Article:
One of the three main categories of purchase decisions that we’ve discussed is transactions between parties who already know each other.
You don’t just have relationships with existing customers of course. Many of us, I’m sure, have done business with friends because they happen to know what you do and trust that you will deliver... And then there are others who are just 'aware' of what you do.
Yes it’s brand awareness but now brand awareness is a two-way street. So it’s not just a case of being seen and heard, it's more about helping people now; helping them to get things done or simply to feel good.
Once they become aware, though, you run the risk of becoming quickly forgotten in a world of many many distractions. The more remarkable your offering, however, the less likely that you’ll be forgotten. Even so, the risk between a competitor getting between you and the customer is much greater than it used to be simply because, as we discussed, you have many more competitors than you used to have. One way to get around this is to develop ongoing relationships; but how do we go about developing these?
You may be lucky; the nature of your product or service might already mean you have a natural, regular interaction with your customers. For example, many iPhone users have constant interaction with Apple, giving Apple all the opportunity it needs to sell to their customers at the drop of a hat.
For many of us, though, creating those interactions is a large part of the marketer's job. Unfortunately, in the rush to establish ongoing relationships, we see far too many issues damaging those relationships. Even those who have given you permission to speak to them on an ongoing basis will switch off unless the value you add on each occasion is sufficient to merit their attention. If you don’t add sufficient value, then your communications will suffer the same fate as adverts - they’ll be filtered out and ignored. Here's a perfect example; I signed up for Domino's pizza offers and, even though they do give me special offers I might want, they always seemed to land at the wrong time. So I’ve unsubscribed and they now don’t get to talk to me any more. If, on the other hand, they had found a way of making a special offer to me as I was downloading a film, we would probably still be talking. I don't want them to interrupt me with text that may or may not be timely. I want them to contribute to whatever it is that I am doing anyway; if they can manage that, then they can have an ongoing relationship with me.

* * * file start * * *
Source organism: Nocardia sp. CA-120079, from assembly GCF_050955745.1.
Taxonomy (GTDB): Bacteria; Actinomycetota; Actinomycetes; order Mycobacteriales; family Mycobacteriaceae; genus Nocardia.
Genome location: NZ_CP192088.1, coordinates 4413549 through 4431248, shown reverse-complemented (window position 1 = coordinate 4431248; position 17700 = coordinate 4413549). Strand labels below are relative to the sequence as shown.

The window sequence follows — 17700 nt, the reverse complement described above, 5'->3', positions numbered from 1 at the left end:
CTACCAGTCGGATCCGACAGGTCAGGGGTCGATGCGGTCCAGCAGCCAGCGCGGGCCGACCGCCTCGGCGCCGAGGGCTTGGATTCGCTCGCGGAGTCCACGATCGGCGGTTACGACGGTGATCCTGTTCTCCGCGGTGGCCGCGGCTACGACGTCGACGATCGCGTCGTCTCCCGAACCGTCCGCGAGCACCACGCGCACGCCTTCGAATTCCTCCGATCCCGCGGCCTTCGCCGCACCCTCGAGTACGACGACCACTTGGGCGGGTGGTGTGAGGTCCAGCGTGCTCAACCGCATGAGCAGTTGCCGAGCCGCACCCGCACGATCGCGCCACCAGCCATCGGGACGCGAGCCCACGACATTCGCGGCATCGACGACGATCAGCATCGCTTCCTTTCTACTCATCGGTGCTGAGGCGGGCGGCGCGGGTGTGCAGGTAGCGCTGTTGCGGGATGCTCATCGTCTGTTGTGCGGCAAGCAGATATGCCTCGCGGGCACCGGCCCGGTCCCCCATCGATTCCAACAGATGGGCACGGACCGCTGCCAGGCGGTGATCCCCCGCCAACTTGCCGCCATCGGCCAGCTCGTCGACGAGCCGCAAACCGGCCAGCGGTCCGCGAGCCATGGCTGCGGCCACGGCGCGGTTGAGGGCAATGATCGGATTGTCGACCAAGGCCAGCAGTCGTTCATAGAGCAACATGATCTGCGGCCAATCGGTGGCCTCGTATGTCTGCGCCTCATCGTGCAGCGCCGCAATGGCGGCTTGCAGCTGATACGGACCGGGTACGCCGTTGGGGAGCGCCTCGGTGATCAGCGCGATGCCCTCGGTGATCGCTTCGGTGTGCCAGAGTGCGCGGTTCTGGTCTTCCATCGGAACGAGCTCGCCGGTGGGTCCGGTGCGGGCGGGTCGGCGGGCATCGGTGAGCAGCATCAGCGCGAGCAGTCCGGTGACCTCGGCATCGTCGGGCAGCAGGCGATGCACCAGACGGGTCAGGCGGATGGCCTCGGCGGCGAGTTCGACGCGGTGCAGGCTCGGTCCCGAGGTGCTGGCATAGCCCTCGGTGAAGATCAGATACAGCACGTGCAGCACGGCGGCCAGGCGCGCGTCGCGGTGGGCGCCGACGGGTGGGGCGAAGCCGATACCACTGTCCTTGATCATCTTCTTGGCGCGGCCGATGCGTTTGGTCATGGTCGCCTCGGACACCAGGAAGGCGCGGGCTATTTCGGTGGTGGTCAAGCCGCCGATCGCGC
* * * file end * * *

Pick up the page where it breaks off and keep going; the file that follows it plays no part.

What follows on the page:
This is what many are seeking to do with blogging, for example; each blog post is an opportunity to build or maintain a relationship - as long as you continue to add value to your reader.
Of course, an ongoing relationship can be a lot more comprehensive than a blog, and relationship building does not always have to be high-tech. Something as simple as a café loyalty card which sits in my wallet can remind me of an established relationship.
Maintaining a relationship without irritating your audience is no easy challenge. It is no easy feat to add that vital value at every single turn, but if you can get it right the rewards are great. Your ability to communicate with an audience and have your audience listen brings with it another privilege. Complementary companies seeking to work with your audience will begin to approach you, and for that privilege they will be willing to do something for you in return. With these kind of relationships you can become stronger while your competitors are left out in the cold. It all comes down to the 'haves' and 'have nots' of these all-important relationships.
It is a huge mountain to climb to maintain such relationships well but it is an awful lot easier if you monopolise your market as the only people who genuinely do what you do. Which conveniently brings us to a hard question that you need to ask yourself before you put yourself in front of more customers. What is that question!? Jump on to the next video 'Do not pass go, do not collect customers' to find out...